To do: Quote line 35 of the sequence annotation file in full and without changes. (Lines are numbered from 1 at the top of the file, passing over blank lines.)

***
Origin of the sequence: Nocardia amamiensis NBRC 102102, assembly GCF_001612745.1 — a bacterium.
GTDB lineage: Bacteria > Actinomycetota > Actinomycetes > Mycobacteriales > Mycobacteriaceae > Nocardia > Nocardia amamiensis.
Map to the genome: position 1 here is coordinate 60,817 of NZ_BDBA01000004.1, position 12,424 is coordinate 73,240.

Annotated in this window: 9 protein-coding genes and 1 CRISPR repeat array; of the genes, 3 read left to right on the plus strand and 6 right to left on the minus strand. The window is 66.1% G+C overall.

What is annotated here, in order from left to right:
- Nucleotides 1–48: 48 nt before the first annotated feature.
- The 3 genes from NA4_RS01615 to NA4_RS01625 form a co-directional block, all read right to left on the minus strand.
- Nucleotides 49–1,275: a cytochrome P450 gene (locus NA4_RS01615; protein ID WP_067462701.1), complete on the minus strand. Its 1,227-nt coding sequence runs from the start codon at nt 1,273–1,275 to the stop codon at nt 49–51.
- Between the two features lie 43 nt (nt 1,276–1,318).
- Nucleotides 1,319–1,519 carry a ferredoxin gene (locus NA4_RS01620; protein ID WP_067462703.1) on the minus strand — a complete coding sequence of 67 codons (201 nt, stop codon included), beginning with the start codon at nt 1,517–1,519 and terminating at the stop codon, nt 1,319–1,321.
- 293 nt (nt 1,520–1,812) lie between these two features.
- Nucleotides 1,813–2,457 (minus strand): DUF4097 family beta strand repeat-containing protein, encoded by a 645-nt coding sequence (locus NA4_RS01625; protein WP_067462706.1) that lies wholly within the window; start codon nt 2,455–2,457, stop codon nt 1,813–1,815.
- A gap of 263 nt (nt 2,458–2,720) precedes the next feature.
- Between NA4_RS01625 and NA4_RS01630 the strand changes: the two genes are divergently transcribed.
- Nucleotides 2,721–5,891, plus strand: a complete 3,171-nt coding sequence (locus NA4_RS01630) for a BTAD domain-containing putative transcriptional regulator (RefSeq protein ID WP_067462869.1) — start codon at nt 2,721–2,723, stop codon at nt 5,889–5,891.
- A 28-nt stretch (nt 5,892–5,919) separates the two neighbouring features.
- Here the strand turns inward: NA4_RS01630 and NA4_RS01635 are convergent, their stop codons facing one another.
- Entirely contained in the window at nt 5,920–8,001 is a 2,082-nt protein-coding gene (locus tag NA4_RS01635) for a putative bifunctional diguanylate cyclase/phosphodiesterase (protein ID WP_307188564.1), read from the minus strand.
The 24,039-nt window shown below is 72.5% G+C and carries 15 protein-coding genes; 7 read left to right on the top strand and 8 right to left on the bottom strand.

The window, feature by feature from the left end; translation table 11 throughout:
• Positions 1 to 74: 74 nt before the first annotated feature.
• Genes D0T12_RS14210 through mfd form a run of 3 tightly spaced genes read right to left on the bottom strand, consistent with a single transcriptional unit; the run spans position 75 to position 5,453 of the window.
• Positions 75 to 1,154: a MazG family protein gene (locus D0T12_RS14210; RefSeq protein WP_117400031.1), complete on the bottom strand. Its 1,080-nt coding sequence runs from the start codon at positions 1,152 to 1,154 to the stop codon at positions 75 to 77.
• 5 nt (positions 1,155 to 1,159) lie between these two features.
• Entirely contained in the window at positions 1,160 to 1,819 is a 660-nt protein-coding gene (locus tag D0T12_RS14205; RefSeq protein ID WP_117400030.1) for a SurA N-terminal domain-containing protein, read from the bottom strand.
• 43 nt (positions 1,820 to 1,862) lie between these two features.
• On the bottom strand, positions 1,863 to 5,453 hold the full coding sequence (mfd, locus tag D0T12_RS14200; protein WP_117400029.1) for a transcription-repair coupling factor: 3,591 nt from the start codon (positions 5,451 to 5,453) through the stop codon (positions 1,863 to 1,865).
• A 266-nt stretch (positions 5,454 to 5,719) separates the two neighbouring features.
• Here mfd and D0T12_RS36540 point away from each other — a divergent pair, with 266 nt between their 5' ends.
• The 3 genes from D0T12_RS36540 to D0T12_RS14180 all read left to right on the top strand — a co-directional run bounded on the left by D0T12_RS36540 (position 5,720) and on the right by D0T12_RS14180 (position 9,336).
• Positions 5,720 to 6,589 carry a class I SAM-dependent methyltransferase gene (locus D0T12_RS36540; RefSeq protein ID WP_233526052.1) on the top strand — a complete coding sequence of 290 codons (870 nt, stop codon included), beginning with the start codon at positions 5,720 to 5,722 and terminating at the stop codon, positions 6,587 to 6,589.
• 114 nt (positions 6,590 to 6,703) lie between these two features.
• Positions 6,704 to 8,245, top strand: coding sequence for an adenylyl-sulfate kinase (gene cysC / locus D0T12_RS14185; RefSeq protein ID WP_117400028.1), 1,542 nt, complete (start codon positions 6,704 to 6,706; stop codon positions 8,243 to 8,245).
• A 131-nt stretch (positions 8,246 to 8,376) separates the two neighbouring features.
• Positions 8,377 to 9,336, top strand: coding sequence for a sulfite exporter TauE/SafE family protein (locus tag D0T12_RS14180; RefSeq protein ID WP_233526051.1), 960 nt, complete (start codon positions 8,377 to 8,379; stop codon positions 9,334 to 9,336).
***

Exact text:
• Positions 8,377 to 9,336, top strand: coding sequence for a sulfite exporter TauE/SafE family protein (locus tag D0T12_RS14180; RefSeq protein ID WP_233526051.1), 960 nt, complete (start codon positions 8,377 to 8,379; stop codon positions 9,334 to 9,336).